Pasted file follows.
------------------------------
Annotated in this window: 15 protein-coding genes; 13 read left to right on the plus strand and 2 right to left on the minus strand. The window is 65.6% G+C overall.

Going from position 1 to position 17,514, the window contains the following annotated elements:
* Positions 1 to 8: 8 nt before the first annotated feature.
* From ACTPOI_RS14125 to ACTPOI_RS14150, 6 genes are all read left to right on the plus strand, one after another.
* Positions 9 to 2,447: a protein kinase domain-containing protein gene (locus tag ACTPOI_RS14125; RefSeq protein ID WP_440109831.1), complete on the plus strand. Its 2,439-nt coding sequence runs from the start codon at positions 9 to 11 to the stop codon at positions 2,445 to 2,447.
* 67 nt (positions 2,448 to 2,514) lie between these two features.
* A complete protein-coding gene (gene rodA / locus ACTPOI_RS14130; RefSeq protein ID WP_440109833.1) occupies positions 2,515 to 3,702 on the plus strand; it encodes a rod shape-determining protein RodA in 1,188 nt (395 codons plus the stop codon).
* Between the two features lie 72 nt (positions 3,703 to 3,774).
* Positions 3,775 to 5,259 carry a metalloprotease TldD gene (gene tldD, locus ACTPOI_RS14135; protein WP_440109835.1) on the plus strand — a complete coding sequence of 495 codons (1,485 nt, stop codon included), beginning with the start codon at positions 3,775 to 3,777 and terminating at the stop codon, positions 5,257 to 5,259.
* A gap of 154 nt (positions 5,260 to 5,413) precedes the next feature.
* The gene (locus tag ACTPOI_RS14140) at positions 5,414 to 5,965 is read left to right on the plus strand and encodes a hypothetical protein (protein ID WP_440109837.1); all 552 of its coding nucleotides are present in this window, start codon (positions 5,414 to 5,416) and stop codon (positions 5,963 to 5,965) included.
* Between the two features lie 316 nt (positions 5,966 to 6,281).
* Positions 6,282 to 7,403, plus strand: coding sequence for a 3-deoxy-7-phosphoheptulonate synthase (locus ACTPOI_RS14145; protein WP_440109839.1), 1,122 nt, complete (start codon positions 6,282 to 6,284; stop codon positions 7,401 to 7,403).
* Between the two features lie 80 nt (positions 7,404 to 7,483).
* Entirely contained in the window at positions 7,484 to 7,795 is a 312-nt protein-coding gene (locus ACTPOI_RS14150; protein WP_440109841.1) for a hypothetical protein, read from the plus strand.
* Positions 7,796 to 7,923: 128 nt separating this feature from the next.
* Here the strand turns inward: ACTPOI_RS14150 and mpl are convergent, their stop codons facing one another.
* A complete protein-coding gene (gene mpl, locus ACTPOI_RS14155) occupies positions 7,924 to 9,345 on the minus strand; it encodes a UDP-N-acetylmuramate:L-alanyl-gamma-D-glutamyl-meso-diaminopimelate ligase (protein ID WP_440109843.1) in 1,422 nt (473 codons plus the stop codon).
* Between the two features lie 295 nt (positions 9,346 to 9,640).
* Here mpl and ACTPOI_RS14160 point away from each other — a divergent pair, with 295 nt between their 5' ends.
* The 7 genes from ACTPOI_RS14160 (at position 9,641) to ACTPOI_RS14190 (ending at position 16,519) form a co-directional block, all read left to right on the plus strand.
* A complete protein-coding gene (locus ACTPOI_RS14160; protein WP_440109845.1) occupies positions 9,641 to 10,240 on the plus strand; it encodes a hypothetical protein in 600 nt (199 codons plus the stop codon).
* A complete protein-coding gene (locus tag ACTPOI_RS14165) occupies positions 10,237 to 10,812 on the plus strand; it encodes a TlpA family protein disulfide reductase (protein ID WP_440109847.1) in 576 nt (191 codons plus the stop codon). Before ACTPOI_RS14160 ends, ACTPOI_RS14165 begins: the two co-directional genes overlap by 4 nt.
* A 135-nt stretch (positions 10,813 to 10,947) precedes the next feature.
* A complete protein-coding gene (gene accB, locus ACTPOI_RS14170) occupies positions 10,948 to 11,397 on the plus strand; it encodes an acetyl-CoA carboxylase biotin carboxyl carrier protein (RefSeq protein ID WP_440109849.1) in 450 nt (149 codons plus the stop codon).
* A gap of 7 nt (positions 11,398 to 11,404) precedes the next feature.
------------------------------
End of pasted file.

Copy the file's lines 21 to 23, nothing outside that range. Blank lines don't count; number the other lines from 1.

* The 7 genes from ACTPOI_RS14160 (at position 9,641) to ACTPOI_RS14190 (ending at position 16,519) form a co-directional block, all read left to right on the plus strand.
* A complete protein-coding gene (locus ACTPOI_RS14160; protein WP_440109845.1) occupies positions 9,641 to 10,240 on the plus strand; it encodes a hypothetical protein in 600 nt (199 codons plus the stop codon).
* A complete protein-coding gene (locus tag ACTPOI_RS14165) occupies positions 10,237 to 10,812 on the plus strand; it encodes a TlpA family protein disulfide reductase (protein ID WP_440109847.1) in 576 nt (191 codons plus the stop codon). Before ACTPOI_RS14160 ends, ACTPOI_RS14165 begins: the two co-directional genes overlap by 4 nt.